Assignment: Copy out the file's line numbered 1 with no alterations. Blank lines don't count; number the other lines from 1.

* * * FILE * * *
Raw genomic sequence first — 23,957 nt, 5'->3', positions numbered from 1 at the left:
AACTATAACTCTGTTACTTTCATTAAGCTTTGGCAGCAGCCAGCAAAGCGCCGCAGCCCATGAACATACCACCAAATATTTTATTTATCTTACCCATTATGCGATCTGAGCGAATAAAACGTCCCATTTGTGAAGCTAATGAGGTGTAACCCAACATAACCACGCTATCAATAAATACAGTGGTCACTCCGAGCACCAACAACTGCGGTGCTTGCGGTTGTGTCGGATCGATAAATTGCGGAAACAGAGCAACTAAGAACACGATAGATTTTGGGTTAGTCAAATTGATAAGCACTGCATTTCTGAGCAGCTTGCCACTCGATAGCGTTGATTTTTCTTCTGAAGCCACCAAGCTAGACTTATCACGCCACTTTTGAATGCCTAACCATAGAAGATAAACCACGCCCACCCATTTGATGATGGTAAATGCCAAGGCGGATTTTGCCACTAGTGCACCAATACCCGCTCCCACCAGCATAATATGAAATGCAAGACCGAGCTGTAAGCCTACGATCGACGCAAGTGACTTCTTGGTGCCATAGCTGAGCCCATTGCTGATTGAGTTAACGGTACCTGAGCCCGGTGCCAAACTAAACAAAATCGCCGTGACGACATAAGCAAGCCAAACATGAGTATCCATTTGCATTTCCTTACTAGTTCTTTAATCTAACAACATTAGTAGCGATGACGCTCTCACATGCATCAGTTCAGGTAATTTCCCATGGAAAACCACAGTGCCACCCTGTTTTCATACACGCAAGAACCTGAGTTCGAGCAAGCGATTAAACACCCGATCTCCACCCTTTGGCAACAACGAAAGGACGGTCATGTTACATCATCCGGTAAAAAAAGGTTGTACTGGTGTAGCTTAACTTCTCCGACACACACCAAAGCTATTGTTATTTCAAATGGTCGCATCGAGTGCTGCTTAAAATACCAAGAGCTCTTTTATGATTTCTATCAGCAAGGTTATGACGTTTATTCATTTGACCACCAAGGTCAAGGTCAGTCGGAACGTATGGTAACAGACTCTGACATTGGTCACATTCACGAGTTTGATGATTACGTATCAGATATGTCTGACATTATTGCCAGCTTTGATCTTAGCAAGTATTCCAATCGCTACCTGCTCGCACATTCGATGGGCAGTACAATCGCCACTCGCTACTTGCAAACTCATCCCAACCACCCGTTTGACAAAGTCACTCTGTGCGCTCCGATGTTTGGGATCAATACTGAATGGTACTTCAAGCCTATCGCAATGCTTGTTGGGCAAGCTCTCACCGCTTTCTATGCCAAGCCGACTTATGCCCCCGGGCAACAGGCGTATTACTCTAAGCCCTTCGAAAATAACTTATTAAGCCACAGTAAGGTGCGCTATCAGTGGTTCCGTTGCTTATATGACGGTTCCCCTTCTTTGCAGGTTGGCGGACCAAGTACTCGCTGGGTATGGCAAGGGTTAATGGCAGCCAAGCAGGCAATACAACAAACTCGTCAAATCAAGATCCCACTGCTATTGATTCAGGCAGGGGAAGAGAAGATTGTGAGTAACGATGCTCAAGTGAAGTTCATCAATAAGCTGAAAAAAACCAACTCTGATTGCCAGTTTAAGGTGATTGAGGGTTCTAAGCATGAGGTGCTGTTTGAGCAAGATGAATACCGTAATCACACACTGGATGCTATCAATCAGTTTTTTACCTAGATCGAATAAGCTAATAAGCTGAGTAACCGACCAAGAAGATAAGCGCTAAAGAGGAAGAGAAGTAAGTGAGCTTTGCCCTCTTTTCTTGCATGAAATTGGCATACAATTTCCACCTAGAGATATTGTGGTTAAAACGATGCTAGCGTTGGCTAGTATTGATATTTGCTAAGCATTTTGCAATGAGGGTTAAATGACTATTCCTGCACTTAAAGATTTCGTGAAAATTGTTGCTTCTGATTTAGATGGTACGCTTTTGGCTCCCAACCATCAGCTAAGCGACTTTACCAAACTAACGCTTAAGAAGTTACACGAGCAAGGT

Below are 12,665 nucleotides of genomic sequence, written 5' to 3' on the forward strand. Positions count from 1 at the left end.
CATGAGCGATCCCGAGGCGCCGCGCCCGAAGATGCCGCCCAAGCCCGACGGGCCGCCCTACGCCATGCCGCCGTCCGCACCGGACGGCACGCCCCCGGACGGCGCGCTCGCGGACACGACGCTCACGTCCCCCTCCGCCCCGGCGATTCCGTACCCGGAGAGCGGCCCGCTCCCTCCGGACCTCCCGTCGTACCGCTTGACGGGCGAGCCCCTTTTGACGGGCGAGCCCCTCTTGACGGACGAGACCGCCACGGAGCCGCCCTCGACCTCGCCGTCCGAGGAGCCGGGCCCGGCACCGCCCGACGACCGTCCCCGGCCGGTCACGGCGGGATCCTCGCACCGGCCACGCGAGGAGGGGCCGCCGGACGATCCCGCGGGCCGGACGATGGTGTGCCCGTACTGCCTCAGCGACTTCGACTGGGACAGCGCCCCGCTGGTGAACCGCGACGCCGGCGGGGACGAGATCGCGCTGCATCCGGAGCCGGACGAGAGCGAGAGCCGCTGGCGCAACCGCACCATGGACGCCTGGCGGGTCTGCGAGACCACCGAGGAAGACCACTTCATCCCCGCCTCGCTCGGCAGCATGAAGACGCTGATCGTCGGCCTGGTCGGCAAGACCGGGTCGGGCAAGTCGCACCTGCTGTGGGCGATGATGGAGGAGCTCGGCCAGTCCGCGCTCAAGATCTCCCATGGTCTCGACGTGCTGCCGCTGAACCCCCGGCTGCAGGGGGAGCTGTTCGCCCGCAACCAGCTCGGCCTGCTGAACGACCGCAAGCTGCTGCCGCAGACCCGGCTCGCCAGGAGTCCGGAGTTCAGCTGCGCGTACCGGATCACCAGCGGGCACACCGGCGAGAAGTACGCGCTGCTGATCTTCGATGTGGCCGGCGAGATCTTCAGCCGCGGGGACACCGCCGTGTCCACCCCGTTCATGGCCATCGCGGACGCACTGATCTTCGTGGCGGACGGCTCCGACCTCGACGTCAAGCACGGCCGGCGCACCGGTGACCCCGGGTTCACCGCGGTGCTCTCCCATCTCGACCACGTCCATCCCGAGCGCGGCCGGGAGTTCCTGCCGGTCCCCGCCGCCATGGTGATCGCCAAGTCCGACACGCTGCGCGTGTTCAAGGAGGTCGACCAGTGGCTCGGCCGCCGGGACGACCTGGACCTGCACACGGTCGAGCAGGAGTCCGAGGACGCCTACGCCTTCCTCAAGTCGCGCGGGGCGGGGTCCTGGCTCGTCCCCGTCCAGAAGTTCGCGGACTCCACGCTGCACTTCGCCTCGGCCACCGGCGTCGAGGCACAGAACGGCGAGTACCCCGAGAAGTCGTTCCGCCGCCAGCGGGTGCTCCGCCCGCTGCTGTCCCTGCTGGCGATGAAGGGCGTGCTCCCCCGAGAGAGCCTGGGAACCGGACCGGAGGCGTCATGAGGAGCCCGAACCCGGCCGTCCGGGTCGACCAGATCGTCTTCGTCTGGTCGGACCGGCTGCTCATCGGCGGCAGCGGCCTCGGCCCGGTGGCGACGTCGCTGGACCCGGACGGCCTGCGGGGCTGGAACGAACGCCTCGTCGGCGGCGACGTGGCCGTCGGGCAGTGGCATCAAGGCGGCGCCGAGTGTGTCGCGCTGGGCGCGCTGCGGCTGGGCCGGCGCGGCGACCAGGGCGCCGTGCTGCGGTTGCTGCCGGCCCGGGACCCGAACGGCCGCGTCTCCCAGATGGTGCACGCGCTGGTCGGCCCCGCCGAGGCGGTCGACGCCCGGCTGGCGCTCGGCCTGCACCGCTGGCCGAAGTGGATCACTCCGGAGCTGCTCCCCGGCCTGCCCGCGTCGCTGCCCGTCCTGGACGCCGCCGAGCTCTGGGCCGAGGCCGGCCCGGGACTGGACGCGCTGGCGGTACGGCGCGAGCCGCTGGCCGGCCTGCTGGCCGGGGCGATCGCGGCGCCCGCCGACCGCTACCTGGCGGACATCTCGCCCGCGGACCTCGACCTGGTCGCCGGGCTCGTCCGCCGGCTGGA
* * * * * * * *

Raw genomic sequence first — 23,957 nt, 5'->3', positions numbered from 1 at the left: